The link between political donations and gongs has still not been
examined by anyone in the mainstream media, but our old friends at The
Northern Territory News
did publish the following on page 11 yesterday:

Crikey, Stone’s mad

Former chief minister Shane Stone has slammed Crikey website correspondent
Stephen Mayne for suggesting Darwin pearl magnate Nick Paspaley gained a
Queen’s birthday honour because of his generous CLP donations.
Mayne asked if Mr Stone – a 2006 Companion of the Order of Australia –
would he have been Mr Paspaley’s nominator for the AC in 1995 if he had
“donated four times as much to the Labor Party as the conservatives”?

Mr Stone said Mr Paspaley had been a “good supporter” of the CLP but said
the community group that nominated him were “intensely proud” of his
achievements.

Meanwhile, another big donating gong recipient has come to our attention in
the form of millionaire NSW property developer Hilton Grugeon.

Grugeon was made a member
of the award’s General Division – that’s an AM, to you and me – for
service to the community through contributions to business and economic
development in the Hunter region, and as a benefactor to a range of
not-for-profit organisations.

But Grugeon’s contributions to the
community also include his being the funding force, and public face, of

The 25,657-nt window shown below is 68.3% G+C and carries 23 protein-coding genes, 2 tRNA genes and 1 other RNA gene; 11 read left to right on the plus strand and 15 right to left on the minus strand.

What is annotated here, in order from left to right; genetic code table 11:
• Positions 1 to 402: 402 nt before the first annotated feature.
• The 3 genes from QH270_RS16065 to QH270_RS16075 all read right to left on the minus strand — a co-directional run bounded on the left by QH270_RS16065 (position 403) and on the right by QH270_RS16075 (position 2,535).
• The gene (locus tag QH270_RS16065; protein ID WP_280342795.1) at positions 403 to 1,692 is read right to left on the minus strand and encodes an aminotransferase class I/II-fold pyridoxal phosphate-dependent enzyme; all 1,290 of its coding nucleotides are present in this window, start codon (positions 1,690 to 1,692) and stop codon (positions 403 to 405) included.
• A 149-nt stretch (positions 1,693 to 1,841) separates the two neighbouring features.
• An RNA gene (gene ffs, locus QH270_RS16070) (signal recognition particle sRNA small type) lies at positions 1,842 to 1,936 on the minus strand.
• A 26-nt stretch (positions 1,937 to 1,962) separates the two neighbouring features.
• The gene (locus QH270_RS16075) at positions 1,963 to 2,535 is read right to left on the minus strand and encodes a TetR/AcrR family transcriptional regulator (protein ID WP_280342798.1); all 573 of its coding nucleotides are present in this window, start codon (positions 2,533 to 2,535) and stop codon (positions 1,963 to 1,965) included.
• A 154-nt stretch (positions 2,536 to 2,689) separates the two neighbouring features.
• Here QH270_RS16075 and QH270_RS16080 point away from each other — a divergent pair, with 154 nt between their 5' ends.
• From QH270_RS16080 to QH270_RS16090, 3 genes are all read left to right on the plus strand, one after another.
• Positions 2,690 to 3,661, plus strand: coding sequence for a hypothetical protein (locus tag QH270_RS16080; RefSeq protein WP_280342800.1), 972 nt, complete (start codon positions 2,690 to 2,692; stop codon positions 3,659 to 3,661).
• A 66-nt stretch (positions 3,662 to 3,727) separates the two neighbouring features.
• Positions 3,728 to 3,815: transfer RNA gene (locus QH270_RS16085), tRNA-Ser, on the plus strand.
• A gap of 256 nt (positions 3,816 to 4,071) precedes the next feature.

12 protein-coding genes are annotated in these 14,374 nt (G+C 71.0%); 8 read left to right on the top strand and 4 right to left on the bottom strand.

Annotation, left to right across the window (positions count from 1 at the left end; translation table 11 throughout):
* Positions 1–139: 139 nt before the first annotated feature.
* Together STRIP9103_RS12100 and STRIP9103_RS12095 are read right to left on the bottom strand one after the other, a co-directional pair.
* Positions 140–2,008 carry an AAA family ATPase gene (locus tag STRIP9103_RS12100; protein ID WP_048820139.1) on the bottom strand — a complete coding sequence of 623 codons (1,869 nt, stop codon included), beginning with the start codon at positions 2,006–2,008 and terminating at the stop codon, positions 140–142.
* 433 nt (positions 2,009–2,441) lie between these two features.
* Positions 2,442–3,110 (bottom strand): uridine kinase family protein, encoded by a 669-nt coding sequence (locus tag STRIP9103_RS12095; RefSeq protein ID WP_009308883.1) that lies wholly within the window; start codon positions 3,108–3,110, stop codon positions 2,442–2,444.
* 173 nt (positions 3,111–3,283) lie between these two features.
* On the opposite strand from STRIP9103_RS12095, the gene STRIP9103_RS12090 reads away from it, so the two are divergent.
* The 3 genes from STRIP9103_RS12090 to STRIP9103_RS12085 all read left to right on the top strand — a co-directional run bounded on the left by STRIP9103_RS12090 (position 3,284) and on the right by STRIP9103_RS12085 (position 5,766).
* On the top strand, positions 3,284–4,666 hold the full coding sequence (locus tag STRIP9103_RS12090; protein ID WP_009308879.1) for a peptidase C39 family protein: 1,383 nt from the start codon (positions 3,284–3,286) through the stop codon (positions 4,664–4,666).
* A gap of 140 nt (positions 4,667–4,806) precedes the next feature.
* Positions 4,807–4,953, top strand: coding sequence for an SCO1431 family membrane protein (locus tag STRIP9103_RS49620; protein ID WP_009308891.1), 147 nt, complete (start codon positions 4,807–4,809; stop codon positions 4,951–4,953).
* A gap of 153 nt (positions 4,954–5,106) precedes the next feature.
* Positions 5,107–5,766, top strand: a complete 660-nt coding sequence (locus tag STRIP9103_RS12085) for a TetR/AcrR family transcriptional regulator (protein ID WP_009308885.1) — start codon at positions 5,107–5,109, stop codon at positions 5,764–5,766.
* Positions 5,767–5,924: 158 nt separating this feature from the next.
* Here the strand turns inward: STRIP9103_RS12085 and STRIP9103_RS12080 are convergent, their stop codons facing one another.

the electoral lobby group Hunter First, which claimed political
independence but was widely accused of promoting only Liberal Party candidates with its costly “Sack the Safe Seats” campaign during the 2003 state election.

Grugeon’s financial connection with the Liberal Party came into question again
just last week, with reports that Hunter First was looking to revive
its campaign in the lead-up to the 2007 election. Swansea MP Milton
Orkopoulos called for a reform of the Electoral Funding Act after
alleging “Mr Big Bucks Grugeon” declared less than $20,000 in political
funding despite “trumpeting” about the $200,000 cost of the 2003
campaign.

Grugeon has since hit back
at these comments saying that Hunter First’s “Sack the Safe Seats”
campaign was simply “about saying let’s stop being taken for granted
(by the state government).”

Peter Fray

Get your first 12 weeks of Crikey for $12.

Without subscribers, Crikey can’t do what it does. Fortunately, our support base is growing.

Every day, Crikey aims to bring new and challenging insights into politics, business, national affairs, media and society. We lift up the rocks that other news media largely ignore. Without your support, more of those rocks – and the secrets beneath them — will remain lodged in the dirt.

Join today and get your first 12 weeks of Crikey for just $12.

 

Peter Fray
Editor-in-chief of Crikey

JOIN NOW